These scandals and the hope that steroid biochemistry would ultimately lead to the discovery and synthesis of the male sex hormone, following that of female sex hormones, finally terminated the questionable business of testes transplantation. However, before the chapter of modern testosterone biochemistry and pharmacology can be opened, another century-long medical misapprehension needs to be discussed.

Testes for organotherapy

Since antiquity the knowledge of the powerful function of the testes in the normal male organism induced patients and healers to turn to the ingestion of these organs in various modalities. Early on in Rome Gaius Plinius Secundus (23–79) prescribed the consumption of animal testes for the treatment of symptoms of hypogonadism and impotence. For the same purpose the Arabic physician Mesue the Elder (777–837) in Baghdad recommended testis extracts. Also in Chinese medicine – at least since 1132 – Hsue Shu-Wei prescribed raw and desiccated animal testes. The ‘Universal Doctor’ and founder of the University of Cologne, Albertus Magnus (1192–1280), concerned with the taste of his prescription, recommended powdered hog testes in wine as a vehicle (1, 18).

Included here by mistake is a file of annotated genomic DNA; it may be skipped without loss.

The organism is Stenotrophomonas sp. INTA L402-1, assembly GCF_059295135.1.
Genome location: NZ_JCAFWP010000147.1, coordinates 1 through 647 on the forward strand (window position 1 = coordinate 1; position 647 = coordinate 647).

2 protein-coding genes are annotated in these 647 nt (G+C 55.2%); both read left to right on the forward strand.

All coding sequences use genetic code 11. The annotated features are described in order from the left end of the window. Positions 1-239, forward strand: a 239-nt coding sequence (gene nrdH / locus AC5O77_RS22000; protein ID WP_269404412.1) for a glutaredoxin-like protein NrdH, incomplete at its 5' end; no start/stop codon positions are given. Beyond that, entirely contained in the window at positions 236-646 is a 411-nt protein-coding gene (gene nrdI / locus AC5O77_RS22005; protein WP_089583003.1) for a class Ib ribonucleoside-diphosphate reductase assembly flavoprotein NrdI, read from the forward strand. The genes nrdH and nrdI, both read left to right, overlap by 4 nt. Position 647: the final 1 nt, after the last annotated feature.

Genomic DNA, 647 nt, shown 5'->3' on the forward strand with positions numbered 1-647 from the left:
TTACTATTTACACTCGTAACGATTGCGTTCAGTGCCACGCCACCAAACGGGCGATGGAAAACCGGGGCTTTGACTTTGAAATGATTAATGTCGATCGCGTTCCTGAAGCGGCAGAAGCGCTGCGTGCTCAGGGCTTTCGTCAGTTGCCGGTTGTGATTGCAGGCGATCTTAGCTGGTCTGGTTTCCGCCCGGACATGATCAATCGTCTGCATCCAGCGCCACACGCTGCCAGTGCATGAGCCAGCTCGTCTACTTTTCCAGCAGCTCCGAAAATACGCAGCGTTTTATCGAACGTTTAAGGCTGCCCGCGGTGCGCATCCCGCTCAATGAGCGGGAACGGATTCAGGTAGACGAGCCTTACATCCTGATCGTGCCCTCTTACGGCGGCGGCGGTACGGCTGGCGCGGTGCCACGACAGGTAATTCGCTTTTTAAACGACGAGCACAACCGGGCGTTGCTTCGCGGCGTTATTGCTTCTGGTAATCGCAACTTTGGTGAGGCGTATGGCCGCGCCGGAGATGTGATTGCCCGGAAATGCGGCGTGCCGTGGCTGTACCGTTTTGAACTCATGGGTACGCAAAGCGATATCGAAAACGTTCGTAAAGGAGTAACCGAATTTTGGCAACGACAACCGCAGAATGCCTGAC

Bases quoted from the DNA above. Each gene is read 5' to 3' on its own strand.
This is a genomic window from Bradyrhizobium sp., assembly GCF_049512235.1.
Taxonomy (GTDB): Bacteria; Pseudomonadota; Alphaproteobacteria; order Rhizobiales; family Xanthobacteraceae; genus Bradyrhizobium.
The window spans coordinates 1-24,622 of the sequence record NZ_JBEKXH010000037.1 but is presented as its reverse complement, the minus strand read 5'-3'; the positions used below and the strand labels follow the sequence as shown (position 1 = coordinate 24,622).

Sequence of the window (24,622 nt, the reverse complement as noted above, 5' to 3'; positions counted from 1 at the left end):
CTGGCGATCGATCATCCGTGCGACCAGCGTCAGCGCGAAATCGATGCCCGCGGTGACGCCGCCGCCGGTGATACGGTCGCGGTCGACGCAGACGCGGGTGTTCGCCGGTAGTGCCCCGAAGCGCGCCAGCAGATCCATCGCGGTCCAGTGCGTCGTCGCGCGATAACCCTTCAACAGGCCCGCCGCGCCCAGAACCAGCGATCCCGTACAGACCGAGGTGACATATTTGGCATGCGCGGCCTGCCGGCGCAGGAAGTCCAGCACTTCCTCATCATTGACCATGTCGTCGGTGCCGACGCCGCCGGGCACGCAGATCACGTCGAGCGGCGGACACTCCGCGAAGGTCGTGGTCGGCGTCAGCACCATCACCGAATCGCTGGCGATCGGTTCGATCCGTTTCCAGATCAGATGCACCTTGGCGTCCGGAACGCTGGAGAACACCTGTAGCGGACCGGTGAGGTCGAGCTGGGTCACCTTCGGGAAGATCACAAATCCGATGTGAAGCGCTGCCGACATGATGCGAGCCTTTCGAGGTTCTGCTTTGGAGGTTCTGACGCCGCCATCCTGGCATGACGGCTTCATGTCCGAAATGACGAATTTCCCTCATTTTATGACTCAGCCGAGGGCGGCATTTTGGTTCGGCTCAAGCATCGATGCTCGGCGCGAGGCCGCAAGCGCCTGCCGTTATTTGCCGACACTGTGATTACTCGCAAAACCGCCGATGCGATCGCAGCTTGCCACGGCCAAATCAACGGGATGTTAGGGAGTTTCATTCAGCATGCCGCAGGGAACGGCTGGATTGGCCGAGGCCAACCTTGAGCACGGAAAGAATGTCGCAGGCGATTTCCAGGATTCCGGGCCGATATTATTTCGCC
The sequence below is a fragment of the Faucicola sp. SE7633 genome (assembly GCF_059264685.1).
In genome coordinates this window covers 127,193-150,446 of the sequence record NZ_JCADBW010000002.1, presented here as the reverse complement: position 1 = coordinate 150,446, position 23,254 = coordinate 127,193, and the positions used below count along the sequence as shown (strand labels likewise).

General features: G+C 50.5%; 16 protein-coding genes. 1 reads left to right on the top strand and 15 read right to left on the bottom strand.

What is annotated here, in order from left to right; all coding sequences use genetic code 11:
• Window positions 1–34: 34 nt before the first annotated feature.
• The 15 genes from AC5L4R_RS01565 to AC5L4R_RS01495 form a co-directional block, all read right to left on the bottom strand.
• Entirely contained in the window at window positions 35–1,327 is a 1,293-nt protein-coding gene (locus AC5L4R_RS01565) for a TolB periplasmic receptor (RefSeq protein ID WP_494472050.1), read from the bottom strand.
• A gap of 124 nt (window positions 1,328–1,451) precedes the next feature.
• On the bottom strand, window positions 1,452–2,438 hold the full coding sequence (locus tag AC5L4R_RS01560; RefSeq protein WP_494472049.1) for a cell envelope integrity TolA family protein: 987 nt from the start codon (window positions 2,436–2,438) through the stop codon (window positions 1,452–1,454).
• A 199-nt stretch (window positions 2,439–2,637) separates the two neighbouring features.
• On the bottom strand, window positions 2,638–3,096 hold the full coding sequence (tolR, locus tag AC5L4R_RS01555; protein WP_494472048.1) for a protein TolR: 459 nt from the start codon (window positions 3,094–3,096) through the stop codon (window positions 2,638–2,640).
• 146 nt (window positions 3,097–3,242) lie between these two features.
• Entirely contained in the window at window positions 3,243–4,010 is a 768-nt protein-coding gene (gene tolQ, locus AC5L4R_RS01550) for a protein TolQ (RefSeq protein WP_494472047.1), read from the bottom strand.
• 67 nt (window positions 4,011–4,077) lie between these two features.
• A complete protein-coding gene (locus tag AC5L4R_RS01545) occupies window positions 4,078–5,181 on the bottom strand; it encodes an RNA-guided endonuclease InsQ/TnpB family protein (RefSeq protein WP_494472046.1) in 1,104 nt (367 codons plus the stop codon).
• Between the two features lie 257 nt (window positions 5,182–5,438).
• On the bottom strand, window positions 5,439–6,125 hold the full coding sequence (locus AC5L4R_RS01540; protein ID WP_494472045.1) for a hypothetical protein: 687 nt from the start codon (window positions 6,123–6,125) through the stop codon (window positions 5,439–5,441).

Similar preparations, but now in tablet form, continued to be manufactured, prescribed and consumed up into the 20th century. In the 1920s Testifortan® became a financially successful drug for treatment of impotence (19). Its main constituents were testis extracts and yohimbin. Another famous preparation from the 1920s and marketed until today is Okasa® which, among other components, also contains testis sicca and thereby minute amounts of testosterone, as we could determine in the 1970s (unpublished). However the testes synthesize testosterone but, unlike other endocrine glands such as thyroid or pancreas, do not store its products. The daily production of an adult man of about 6–8 mg is contained in roughly 1 kg of (bull) testes; even if this amount of testosterone were to be consumed, the testosterone taken orally would be inactivated by the first-pass effect in the liver (20). Therefore, all testicular organ therapy administered orally can only be considered as a placebo medication which, however, may not be without its own effects. Nevertheless, many companies worldwide continued to manufacture extracts and pills well into times when genuine testosterone was already long on the market. For example, Ciba (Switzerland) withdrew their Androstin® (‘biologically titrated full extract from male gonads’ for oral and parenteral use) only in 1961, after three decades of successful sales for the treatment of ‘male gonadal insufficiency, impotence, infantilism, premature ageing and endocrine obesity’ (21).